Modular Robot Control Environment – Testing Neural Control on Simulated and Real Robots
Georg-August-Universität Göttingen, Third Institute of Physics - Biophysics, Germany
Bernstein Focus Neurotechnology, Germany
Max Planck Institute for Mathematics in the Sciences, Germany
Bernstein Center for Computational Neuroscience, Germany
To develop new control approaches for robotic devices and evaluate their results it is important to be able to efficiently test them not only in simulated but also real environments. This means switching between simulated and real systems should be easily possible using the same controller code (without reprogramming). Furthermore, the development process should be able to continuously increase robot functionality in order to solve more complex tasks. This can be achieved based on modularity. A modular structure is considered as a major advantage, compared to many other approaches due to the following aspects: 1) It is flexible, allowing to simply rearrange, add, and/or remove modules for controlling different types of robots. 2) Each module is typically independent of other modules in its functioning and does not influence or become influenced by other modules.
Taking this into account, here we present a modular robot control environment relying on the C++ programming language and providing an artificial neural network library. It is used to develop neurocontrollers for different robots. The very same controller code can now be tested in simulation and on real hardware, which allows speeding up the development process. The modular robot control environment also allows to exchange robots and controller in a plug-and-play manner where parameters of the simulation and real robot can be observed and changed online.
We have applied the modular robot control environment to develop neural control of hexapod walking robots AMOSII. They are biologically inspired hardware platforms developed in collaboration with the Fraunhofer Institute for Intelligent Analysis and Information Systems IAIS. They are used to study the coordination of many degrees of freedom, to perform experiments with neural control, memory, and learning. The robots were modeled using LPZRobots , a physically realistic simulation toolkit (freely available under GNU General Public License).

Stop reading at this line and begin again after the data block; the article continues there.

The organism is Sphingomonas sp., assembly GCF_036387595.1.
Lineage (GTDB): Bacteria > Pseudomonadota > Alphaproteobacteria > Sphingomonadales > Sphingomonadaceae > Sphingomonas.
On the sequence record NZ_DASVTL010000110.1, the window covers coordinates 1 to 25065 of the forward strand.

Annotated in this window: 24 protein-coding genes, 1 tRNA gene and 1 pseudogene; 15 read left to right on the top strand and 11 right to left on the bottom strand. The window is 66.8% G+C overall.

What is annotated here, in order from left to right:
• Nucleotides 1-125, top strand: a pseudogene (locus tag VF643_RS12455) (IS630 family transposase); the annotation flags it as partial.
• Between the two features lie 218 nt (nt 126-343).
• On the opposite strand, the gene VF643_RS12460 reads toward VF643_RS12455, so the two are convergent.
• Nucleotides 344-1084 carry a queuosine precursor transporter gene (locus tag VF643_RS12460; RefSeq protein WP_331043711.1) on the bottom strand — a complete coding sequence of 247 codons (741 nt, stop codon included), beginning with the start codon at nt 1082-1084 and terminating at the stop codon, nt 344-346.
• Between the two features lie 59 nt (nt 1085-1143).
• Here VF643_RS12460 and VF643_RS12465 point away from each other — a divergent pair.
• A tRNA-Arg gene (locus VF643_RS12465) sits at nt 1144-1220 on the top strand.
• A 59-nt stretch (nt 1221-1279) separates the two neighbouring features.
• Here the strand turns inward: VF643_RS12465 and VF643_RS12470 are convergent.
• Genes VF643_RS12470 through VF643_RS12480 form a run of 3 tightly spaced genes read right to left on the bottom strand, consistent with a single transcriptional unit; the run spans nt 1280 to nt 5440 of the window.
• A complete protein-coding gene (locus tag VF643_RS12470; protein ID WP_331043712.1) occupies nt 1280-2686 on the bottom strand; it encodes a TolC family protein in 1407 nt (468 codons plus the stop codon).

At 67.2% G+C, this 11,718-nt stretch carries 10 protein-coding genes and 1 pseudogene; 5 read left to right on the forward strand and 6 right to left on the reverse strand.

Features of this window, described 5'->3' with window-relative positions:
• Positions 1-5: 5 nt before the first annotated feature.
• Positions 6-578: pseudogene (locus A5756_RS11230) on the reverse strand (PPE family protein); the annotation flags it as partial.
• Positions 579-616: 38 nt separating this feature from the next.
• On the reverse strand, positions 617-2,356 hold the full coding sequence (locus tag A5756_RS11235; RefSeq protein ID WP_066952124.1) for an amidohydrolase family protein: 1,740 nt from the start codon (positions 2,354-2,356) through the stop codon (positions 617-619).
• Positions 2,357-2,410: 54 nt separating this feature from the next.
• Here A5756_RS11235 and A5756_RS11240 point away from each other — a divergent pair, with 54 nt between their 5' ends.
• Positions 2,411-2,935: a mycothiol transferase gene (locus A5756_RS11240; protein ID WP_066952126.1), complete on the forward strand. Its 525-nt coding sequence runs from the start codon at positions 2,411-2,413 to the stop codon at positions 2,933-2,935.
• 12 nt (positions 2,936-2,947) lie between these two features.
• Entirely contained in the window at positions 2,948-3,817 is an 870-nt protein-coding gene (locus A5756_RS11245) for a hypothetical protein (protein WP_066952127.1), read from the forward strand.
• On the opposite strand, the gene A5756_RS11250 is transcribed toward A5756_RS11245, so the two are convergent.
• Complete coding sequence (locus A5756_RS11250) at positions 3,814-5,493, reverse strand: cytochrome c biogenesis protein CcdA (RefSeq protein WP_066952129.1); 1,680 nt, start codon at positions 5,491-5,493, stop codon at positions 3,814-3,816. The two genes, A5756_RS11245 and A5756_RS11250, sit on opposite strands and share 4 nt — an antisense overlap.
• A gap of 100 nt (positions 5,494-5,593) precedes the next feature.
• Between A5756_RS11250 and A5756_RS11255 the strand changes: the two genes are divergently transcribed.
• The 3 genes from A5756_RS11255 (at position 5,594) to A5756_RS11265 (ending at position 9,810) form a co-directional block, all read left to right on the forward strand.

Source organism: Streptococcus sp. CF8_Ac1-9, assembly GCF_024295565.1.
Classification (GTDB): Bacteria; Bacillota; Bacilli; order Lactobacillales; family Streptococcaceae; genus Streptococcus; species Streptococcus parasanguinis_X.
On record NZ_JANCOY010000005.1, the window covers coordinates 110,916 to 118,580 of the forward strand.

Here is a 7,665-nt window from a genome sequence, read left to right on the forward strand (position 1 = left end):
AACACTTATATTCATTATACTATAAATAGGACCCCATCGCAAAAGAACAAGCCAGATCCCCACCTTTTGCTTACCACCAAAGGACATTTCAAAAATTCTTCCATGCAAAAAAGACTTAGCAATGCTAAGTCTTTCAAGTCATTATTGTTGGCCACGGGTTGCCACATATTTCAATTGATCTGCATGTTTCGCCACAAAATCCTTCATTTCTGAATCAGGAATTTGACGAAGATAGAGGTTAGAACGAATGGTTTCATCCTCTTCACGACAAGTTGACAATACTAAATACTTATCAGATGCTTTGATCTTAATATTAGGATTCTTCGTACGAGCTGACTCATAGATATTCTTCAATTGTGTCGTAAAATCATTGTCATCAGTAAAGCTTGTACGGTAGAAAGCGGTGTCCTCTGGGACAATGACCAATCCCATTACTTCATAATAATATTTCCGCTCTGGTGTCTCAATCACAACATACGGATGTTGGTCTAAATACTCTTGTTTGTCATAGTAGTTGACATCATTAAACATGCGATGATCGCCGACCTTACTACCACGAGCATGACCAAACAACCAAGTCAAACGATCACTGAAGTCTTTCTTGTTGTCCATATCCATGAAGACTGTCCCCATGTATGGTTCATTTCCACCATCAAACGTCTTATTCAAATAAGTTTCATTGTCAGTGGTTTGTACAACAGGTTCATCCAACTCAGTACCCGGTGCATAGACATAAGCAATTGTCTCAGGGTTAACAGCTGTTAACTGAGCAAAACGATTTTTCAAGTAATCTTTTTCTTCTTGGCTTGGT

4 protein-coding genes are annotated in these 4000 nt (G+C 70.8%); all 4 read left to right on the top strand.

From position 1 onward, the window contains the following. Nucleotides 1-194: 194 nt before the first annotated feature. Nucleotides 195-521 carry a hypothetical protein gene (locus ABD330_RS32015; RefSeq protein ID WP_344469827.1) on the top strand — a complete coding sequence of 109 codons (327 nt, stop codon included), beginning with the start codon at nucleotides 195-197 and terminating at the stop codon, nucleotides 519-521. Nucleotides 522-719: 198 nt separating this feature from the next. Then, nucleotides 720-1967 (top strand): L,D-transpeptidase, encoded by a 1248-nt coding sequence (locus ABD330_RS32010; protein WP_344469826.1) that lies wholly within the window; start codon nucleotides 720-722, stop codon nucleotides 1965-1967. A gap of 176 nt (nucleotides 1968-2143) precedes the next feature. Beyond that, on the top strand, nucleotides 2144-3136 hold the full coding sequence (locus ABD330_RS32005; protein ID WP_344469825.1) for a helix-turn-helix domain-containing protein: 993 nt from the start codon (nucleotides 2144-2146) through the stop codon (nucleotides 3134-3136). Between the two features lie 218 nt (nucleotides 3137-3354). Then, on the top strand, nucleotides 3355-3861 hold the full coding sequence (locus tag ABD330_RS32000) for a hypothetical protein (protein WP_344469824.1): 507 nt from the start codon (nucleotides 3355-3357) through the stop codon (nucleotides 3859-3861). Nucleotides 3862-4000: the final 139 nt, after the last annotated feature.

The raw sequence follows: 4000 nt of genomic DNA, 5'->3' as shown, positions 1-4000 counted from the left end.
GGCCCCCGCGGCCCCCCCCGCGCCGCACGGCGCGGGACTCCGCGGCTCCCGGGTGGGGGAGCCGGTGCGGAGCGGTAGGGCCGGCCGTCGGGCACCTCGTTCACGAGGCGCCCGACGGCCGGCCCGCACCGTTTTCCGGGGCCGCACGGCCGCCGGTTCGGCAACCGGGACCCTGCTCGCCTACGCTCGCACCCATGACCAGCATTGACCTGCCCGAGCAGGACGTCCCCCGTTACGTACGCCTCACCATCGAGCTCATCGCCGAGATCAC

Employing iterated development cycles, including progression of a neural controller and tests on the simulated and real hexapod platform, a variety of biologically inspired walking gaits as well as orienting, taxis and their combinations have been successfully achieved. By recently developing another module for adaptive climbing behavior, the hexapod can now overcome obstacles of various heights (e.g., ~ 75% of its leg length, which is higher than those that other comparable legged robots have achieved so far). The presented modular robot control environment can also be applied to different types of robotic systems, like wheeled robots and manipulators (e.g., integration of the E-puck mobile robot and the KUKA-DLR Lightweight Robot arm in preparation).
Figure 1: Modular Robot Control Environment: The developed neural controllers can easily be transferred to and tested on real and simulated hardware platforms. Here a neural control for hexapod locomotion is depicted.
This research was supported by the BMBF-funded BFNT Göttingen with grant number 01GQ0811 (project 3B) and BCCN Göttingen with grant number 01GQ1005A (project D1), and the Emmy Noether Program (DFG, MA4464/3-1).
 Martius, G., Hesse, F., Güttler, F., and Der, R., LpzRobots: A free and powerfulrobot simulator (2012), http://robot.informatik.uni-leipzig.de/software.
Robot control environment
Bernstein Conference 2012, Munich, Germany, 12 Sep - 14 Sep, 2012.
Motor control, movement, navigation
(2012). Modular Robot Control Environment – Testing Neural Control on Simulated and Real Robots.
Front. Comput. Neurosci.
Bernstein Conference 2012.
11 May 2012;
12 Sep 2012.
Dr. Frank Hesse, Georg-August-Universität Göttingen, Third Institute of Physics - Biophysics, Göttingen, Germany, firstname.lastname@example.org